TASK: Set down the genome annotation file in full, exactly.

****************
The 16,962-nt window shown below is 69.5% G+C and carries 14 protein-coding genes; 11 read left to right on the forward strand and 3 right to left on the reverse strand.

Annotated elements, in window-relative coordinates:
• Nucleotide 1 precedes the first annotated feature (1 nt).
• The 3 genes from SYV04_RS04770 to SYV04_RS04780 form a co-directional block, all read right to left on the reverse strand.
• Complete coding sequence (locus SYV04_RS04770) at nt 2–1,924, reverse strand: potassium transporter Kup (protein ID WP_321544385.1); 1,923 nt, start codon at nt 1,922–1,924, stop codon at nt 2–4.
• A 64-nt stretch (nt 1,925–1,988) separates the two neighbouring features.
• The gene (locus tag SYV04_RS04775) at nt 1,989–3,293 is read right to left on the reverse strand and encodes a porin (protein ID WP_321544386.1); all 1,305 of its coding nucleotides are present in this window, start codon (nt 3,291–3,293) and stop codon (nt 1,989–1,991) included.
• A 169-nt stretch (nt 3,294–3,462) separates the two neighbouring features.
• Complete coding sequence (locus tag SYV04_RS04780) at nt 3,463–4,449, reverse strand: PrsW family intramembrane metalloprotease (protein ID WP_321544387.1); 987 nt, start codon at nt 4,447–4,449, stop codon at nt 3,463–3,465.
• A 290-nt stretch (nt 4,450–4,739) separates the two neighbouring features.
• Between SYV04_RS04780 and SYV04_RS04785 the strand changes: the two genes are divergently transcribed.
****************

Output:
The 16,962-nt window shown below is 69.5% G+C and carries 14 protein-coding genes; 11 read left to right on the forward strand and 3 right to left on the reverse strand.

Annotated elements, in window-relative coordinates:
• Nucleotide 1 precedes the first annotated feature (1 nt).
• The 3 genes from SYV04_RS04770 to SYV04_RS04780 form a co-directional block, all read right to left on the reverse strand.
• Complete coding sequence (locus SYV04_RS04770) at nt 2–1,924, reverse strand: potassium transporter Kup (protein ID WP_321544385.1); 1,923 nt, start codon at nt 1,922–1,924, stop codon at nt 2–4.
• A 64-nt stretch (nt 1,925–1,988) separates the two neighbouring features.
• The gene (locus tag SYV04_RS04775) at nt 1,989–3,293 is read right to left on the reverse strand and encodes a porin (protein ID WP_321544386.1); all 1,305 of its coding nucleotides are present in this window, start codon (nt 3,291–3,293) and stop codon (nt 1,989–1,991) included.
• A 169-nt stretch (nt 3,294–3,462) separates the two neighbouring features.
• Complete coding sequence (locus tag SYV04_RS04780) at nt 3,463–4,449, reverse strand: PrsW family intramembrane metalloprotease (protein ID WP_321544387.1); 987 nt, start codon at nt 4,447–4,449, stop codon at nt 3,463–3,465.
• A 290-nt stretch (nt 4,450–4,739) separates the two neighbouring features.
• Between SYV04_RS04780 and SYV04_RS04785 the strand changes: the two genes are divergently transcribed.